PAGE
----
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In matplotlib, when I use a log scale on one axis, it might happen that that axis will have no major ticks, only minor ones. So this means no labels are shown for the whole axis.

How can I specify that I need labels also for minor ticks?

I tried:

plt.setp(ax.get_xticklabels(minor=True), visible=True)

... but it didn't do the trick.

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never mind my close vote, greatly mis-read the question. If you have no major log ticks on your graph, you probably should not be using a log scale. –  tcaswell Jun 18 '13 at 20:53
@tcaswell that's not true: if you have a function that is close to power law (possibly with some small feature), you want to use a log scale also with small ranges. Then in a log plot major ticks are in power of 10 so you can have a range [2000, 9000] and no major ticks –  Francesco Montesano Jun 20 '13 at 8:57
That's what I thought. I can have thousands of points all concentrated (with very little scatter) around one value not close to any power of 10 and still want to apply a log scale to the X axis. –  Ricky Robinson Jun 20 '13 at 8:59
@FrancescoMontesano The range [2000, 9000] is less than a decade, I would a priori be skeptical of any power law claims based on that range of data. Put another way, if you have less than a decade of data, what are you gaining by using a log scale? –  tcaswell Jun 20 '13 at 13:57
@tcaswell: I'm not talking about any power law claims (I used the power law as example of something that you want probably to plot in log scale). I'm just saying that there are cases where you want to make a log plot with a relatively small range and can happen that you have one or no major tick. In both cases would be nice to have some minor tick –  Francesco Montesano Jun 20 '13 at 19:31

2 Answers 2

up vote 4 down vote accepted

I've tried many ways to get minor ticks working properly in log plots. If you are fine with showing the log of the value of the tick you can use matplotlib.ticker.LogFormatterExponent. I remember trying matplotlib.ticker.LogFormatter but I didn't like it much: if I remember well it puts everything in base^exp (also 0.1, 0, 1). In both cases (as well as all the other matplotlib.ticker.LogFormatter*) you have to set labelOnlyBase=False to get minor ticks.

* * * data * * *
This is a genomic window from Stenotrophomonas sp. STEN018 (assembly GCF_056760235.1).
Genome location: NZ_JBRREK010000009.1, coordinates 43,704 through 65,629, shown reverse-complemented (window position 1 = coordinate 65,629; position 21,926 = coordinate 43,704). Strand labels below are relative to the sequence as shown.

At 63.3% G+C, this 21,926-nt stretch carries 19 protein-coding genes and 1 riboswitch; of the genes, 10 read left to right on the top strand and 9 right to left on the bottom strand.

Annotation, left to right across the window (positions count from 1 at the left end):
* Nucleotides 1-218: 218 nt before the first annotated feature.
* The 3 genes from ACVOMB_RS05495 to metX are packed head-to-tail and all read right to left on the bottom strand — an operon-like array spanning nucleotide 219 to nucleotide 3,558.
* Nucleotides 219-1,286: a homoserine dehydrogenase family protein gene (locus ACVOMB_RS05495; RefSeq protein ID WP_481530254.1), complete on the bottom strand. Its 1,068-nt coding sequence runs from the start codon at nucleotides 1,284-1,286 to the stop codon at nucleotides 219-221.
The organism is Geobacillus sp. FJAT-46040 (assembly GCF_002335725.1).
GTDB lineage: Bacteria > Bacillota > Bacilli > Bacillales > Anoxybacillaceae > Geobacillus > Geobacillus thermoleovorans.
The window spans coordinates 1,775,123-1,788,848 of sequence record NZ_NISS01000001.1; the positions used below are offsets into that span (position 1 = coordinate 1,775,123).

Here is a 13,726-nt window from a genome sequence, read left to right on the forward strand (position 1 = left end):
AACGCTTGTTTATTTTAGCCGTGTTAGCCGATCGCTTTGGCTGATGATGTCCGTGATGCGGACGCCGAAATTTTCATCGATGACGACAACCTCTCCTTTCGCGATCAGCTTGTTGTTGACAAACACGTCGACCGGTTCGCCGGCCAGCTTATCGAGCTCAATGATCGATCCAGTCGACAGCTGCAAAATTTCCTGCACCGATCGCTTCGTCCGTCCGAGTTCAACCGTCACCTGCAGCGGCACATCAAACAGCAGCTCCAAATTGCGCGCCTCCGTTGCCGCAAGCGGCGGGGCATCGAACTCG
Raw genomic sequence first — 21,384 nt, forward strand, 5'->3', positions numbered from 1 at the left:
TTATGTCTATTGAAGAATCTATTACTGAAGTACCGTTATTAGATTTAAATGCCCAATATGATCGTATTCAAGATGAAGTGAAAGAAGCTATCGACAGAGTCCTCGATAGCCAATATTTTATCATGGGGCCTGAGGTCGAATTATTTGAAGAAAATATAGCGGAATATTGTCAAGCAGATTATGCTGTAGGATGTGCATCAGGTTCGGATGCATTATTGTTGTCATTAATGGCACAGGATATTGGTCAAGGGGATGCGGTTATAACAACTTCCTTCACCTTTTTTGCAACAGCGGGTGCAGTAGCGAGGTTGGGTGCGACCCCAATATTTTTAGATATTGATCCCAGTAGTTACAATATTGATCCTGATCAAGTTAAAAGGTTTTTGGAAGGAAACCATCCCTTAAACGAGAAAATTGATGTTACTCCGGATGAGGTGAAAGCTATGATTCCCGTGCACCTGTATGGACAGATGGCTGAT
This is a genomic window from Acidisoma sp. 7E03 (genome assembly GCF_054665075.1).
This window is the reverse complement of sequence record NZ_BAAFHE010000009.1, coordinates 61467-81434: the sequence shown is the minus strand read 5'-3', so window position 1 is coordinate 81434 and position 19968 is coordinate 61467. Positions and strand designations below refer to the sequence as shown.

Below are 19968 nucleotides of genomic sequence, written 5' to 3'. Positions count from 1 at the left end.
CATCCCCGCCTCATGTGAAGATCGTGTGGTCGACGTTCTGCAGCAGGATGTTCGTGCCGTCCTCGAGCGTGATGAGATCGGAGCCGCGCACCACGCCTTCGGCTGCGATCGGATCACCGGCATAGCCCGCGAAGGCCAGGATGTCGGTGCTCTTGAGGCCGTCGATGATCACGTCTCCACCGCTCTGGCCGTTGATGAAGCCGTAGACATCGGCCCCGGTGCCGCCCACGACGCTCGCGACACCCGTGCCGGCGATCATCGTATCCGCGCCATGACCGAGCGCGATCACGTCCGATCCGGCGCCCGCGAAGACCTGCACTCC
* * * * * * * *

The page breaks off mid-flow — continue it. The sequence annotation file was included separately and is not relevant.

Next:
I ended up creating a custom function and use matplotlib.ticker.FuncFormatter. My approach assumes that the ticks are at integer values and that you want a base 10 log.

from matplotlib import ticker
import numpy as np

def ticks_format(value, index):
    get the value and returns the value as:
       integer: [0,99]
       1 digit float: [0.1, 0.99]
       n*10^m: otherwise
    To have all the number of the same size they are all returned as latex strings
    exp = np.floor(np.log10(value))
    base = value/10**exp
    if exp == 0 or exp == 1:   
        return '${0:d}$'.format(int(value))
    if exp == -1:
        return '${0:.1f}$'.format(value)
        return '${0:d}\\times10^{{{1:d}}}$'.format(int(base), int(exp))

subs = [1.0, 2.0, 3.0, 6.0]  # ticks to show per decade
ax.xaxis.set_minor_locator(ticker.LogLocator(subs=subs)) #set the ticks position
ax.xaxis.set_major_formatter(ticker.NullFormatter())   # remove the major ticks
ax.xaxis.set_minor_formatter(ticker.FuncFormatter(ticks_format))  #add the custom ticks
#same for ax.yaxis

If you don't remove the major ticks and use subs = [2.0, 3.0, 6.0] the font size of the major and minor ticks is different (this might be cause by using text.usetex:False in my matplotlibrc)

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This function is a brilliant approach to getting good formatting for logarithmic tick-mark labels! Great post! –  W R Sep 27 at 18:21

You can use set_minor_tickformatter on the corresponding axis:

from matplotlib import pyplot as plt
from matplotlib.ticker import FormatStrFormatter

axes = plt.subplot(111)
axes.loglog([3,4,7], [2,3,4])
plt.xlim(1.8, 9.2)

enter image description here

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